'Walk a Mile in My Shoes' - Carer Empathy Project

'Walk a Mile in My Shoes' - Carer Empathy Project

Listen as sixteen local unpaid carers talk about their lives and caring roles as part of our Walk a Mile in My Shoes project. Their stories have been made into short audio clips where they explain the good, the bad, the difficult, the frustrating, the funny and rewarding aspects of caring.

Derbyshire County Council's asked local carers to share their experiences and participate in a empathy project called Walk a Mile in a My Shoes.  Thirteen local carers shared their stories for the project and these have been arranged into an online library of audio clips which you can listen to in our carer stories section

What's is Walk a Mile in My Shoes?

The project idea was developed from work carried out by the Empathy Museum, who set up the first “A Mile in My Shoes” project to promote empathy by getting people thinking about what other people's lives are like.

The museum set up a mobile ‘shoe shop’ where visitors are invited to Walk a Mile in someone else's shoes - literally.  When members of the public visited the Walk a Mile 'shoe shop' they're asked to choose a pair of unfamiliar shoes to walk a mile in while listening to an audio recording of someone else’s life story (or a day in their life) through headphones. 

Last year, the Health Foundation teamed up with the Museum to develop a collection of stories from people using and working in health and social care services in the UK. This included parent carer Becky Wyatt who recorded her story.

Walk a Mile in My Shoes - Derbyshire Style

Derbyshire County Council Adult Care decided to carry on the 'walk a mile' theme but concentrate on carer stories by running a Derbyshire based “Walk a Mile in My Shoes” project . The idea is to give local people the opportunity to step into the shoes of carers and see the world through their eyes. 

Volunteer carers were recruited from across the county via the many groups and organisations for carers in Derbyshire, and through local and social media. The Council also approached groups supporting communities of interest and other minority groups to make sure the voices of Derbyshire’s diverse populations are included.

Volunteers were asked to do two things; firstly, they were asked to choose a favourite pair of their shoes that they felt represents their lives to be photographed and secondly, to make a short audio recording describing the good, the bad, the funny and the sad aspects of their life as a carer and any key messages they wish to share.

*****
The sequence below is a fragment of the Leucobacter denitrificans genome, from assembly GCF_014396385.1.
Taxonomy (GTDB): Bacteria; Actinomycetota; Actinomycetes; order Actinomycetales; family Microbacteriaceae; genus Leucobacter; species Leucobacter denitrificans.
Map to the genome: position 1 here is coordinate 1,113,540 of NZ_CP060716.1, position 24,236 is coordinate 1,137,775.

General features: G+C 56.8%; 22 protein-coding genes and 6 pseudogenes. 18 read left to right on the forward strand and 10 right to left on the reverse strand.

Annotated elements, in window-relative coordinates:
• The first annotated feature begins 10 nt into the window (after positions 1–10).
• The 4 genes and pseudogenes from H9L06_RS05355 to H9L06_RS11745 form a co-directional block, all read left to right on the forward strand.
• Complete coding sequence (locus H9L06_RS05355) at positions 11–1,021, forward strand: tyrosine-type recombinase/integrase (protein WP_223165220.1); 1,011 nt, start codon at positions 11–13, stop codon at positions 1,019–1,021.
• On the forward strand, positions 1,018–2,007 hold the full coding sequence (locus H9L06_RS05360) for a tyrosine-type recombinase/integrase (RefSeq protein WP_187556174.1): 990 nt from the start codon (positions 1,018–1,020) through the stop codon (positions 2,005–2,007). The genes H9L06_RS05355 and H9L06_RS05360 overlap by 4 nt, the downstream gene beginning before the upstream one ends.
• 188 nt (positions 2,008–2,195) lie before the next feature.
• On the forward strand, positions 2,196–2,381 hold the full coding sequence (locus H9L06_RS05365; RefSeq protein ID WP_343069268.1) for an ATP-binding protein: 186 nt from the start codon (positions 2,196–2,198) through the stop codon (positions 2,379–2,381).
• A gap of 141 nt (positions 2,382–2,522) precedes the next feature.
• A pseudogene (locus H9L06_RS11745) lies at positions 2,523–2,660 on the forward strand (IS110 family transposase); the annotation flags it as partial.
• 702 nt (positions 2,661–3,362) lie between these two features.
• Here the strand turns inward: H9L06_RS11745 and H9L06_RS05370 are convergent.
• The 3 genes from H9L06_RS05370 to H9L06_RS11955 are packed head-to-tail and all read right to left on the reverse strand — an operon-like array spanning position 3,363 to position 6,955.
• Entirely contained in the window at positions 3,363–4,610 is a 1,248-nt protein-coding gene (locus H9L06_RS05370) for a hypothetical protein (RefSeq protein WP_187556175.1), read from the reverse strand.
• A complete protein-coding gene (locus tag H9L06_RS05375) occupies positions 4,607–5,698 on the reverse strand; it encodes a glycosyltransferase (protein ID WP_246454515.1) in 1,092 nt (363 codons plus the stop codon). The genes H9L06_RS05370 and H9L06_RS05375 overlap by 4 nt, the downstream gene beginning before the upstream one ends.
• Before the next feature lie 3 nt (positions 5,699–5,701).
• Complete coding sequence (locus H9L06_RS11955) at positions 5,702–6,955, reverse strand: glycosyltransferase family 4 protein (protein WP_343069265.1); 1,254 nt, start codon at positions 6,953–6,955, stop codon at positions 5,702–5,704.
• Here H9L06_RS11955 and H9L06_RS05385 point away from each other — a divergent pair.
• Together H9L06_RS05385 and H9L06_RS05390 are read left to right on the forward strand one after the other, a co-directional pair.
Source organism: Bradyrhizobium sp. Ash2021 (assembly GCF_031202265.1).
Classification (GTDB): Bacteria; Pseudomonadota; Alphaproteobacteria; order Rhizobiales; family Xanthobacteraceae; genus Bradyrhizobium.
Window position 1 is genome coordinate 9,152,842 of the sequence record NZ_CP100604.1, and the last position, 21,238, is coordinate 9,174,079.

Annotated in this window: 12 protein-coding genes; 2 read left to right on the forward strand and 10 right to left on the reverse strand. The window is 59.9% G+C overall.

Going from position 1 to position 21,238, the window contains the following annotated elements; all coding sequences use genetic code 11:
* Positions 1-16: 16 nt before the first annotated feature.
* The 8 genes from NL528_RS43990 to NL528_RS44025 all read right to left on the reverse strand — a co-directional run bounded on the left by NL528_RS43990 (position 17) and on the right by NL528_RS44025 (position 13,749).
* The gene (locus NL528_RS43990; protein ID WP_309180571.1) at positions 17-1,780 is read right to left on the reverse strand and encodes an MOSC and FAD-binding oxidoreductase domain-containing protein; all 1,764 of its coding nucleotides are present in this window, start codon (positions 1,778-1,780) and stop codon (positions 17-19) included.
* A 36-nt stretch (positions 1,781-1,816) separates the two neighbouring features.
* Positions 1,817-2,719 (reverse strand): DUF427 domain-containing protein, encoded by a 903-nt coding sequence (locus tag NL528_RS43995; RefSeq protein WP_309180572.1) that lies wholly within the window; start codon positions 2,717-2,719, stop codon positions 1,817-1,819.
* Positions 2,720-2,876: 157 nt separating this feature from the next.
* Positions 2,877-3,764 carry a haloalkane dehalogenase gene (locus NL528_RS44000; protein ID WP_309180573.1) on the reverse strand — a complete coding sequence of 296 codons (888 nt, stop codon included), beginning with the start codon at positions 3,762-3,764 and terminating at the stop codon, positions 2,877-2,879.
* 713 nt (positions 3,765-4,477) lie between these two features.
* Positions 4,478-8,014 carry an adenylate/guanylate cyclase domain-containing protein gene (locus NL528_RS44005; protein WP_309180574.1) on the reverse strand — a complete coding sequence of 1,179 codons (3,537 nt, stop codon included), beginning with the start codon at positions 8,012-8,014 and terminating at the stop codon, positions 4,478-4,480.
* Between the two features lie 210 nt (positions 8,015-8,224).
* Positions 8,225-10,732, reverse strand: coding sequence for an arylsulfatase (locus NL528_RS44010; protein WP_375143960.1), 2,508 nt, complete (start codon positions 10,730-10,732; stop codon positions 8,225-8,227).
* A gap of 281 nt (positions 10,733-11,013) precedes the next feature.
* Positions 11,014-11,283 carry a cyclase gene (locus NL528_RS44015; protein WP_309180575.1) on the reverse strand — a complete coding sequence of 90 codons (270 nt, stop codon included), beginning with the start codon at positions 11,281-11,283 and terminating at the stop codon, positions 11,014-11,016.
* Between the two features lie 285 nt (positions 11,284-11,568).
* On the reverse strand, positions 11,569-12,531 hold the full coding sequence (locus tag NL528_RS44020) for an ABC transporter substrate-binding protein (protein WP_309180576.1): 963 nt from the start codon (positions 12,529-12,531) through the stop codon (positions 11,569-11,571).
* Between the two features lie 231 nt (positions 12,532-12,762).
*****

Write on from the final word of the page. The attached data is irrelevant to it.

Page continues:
The project aims are to:

  • Celebrate local carers
  • Help other local people understand what carers do and appreciate the contribution they make (unpaid carers save the Derbyshire economy £880million every year!) – in turn it is hoped this leads to better support and empathy for carers from people in their communities
  • Give local carers the chance to have their say
  • Help people who support a loved one to realise that they are a ‘carer’ so they can access information and support
  • Help health and social care staff (particularly trainees) understand the needs of carers so they can better support them
  • Help carers realise they aren’t alone and that many other people have similar roles
  • Find out what works for carers – what helps and where are the gaps?

One of the key messages that came from the stories is that getting support from other carers is invaluable. Many of the carers who shared their story said that meeting and becoming friends with others in a similar situtation has been a big support to them. Others said that they felt some health and social care services still didn't seem to undertstand their role and could be more supportive, particularly if the cared for person was a young person rather than someone elderly. The key themes and messages from the stories will be collected together over the coming weeks and given to health and social care organisations.

Thank you

Thank you to all the carers who have taken part and shared their stories - your stories are inspring. And thanks to all those who've assisted along the way with helping to find volunteer carers and promoting the project. 

During Carers Week, the Council's team went out to events and venues around the County promoting the project and speaking to members of the public. The response was very positive and many people were shocked to hear how much carers are estimated to save the economy - £880m each year.

If you would like Council staff to give a presentation or talk about Walk a Mile to your organisation or group please contact the Adult Care Information Team on tel: 01629 531310 or use the contact us form

June 13 2019

Search the Carers Directory

Look for services and groups in Derbyshire to help support you in your caring role


Signup for updates


Get our carers newsletter and blog posts delivered to your inbox